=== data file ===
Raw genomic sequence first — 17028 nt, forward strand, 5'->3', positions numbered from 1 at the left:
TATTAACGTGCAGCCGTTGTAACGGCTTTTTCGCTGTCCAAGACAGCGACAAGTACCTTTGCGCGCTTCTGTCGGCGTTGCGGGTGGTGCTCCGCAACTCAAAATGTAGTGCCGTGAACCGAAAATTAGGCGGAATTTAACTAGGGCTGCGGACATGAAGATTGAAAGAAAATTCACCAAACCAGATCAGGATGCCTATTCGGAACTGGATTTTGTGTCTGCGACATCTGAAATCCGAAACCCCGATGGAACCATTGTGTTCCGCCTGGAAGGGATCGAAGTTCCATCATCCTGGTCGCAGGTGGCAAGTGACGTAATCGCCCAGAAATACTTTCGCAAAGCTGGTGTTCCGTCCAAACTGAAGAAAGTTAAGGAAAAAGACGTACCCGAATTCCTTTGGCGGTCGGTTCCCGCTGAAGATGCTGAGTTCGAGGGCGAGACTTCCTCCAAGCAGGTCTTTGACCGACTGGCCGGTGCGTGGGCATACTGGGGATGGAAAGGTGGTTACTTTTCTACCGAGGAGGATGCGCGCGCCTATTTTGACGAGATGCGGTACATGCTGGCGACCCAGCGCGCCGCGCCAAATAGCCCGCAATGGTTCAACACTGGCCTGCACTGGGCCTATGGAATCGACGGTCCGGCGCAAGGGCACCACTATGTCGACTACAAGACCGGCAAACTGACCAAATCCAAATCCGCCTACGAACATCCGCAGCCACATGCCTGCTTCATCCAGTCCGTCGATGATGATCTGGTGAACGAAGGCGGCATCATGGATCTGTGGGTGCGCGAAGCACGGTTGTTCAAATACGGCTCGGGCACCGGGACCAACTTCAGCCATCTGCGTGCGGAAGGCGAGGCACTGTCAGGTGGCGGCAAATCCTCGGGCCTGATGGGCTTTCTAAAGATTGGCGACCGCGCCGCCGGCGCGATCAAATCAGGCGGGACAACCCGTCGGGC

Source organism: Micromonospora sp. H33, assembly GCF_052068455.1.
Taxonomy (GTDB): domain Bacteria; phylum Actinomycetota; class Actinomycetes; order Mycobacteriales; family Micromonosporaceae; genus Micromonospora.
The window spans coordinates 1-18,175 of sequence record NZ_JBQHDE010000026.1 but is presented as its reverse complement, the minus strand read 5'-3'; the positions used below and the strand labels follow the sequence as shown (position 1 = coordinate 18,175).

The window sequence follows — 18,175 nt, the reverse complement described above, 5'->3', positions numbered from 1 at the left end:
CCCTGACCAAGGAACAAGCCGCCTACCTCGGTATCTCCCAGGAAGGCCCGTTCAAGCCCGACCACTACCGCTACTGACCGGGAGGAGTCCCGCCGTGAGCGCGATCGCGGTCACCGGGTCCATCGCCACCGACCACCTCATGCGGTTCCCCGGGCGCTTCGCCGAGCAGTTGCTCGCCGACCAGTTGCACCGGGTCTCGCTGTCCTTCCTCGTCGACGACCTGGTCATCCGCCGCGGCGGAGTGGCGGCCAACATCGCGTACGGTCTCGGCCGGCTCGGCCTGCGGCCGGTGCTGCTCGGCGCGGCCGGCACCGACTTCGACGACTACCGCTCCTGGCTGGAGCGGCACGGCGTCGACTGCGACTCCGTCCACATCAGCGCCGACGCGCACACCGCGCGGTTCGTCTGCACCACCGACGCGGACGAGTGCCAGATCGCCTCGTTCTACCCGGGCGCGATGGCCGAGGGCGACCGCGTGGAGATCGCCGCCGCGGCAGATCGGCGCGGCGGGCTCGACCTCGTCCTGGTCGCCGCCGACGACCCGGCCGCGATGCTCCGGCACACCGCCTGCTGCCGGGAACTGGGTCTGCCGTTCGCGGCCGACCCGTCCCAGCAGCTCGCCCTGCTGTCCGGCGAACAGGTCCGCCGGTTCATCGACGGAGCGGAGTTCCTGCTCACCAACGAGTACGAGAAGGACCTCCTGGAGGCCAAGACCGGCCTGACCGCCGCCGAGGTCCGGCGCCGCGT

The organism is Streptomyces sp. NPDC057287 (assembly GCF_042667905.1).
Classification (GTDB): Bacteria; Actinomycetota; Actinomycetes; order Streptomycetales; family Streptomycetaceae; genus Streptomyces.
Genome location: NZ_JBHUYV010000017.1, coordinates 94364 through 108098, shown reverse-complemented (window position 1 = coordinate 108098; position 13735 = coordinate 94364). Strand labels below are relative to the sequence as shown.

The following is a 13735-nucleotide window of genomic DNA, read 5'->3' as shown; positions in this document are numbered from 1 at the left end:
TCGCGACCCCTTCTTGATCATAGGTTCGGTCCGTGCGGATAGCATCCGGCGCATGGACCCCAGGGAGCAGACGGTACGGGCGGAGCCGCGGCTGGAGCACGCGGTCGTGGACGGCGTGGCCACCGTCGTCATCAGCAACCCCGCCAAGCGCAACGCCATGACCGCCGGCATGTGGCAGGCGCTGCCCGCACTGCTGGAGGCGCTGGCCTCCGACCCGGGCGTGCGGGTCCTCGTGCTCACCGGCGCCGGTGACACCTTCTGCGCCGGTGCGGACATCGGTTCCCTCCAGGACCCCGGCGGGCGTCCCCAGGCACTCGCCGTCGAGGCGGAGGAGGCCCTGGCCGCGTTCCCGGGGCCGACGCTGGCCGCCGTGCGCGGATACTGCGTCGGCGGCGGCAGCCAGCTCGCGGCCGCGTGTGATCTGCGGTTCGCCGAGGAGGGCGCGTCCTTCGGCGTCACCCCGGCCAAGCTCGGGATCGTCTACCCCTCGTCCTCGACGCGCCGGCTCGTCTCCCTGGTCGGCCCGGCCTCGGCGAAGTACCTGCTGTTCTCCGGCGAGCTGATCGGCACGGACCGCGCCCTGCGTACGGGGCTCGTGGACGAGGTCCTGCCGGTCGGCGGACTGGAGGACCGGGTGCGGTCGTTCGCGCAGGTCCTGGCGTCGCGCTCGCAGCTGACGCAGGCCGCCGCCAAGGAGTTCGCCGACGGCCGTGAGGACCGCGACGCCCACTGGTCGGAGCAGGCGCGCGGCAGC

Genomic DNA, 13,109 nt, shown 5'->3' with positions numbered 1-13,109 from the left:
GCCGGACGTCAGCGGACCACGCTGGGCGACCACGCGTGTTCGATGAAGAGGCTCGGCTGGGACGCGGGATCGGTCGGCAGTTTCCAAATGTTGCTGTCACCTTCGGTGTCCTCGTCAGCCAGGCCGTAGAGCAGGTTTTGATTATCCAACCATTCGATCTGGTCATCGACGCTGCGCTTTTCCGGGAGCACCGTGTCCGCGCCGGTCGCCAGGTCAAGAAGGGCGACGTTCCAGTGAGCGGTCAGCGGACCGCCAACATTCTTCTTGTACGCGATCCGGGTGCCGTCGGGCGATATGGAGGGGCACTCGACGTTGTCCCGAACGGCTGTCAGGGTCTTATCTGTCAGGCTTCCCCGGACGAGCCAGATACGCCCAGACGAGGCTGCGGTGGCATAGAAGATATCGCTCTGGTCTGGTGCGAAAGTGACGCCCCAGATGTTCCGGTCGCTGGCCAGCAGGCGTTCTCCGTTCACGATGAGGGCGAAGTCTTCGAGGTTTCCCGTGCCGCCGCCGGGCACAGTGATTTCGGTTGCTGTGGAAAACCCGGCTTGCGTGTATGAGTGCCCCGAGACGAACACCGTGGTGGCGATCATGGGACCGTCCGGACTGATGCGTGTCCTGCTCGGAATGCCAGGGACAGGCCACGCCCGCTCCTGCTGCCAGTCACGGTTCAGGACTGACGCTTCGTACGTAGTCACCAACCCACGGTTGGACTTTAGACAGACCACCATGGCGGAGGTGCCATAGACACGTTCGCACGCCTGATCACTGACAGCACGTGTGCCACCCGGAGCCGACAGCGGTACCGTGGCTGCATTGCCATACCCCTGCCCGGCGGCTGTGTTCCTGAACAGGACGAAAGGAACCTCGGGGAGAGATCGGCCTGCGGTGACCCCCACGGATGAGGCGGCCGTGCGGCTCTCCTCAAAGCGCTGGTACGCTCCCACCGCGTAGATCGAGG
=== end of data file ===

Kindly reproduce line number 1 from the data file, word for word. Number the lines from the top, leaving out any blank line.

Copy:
Raw genomic sequence first — 17028 nt, forward strand, 5'->3', positions numbered from 1 at the left: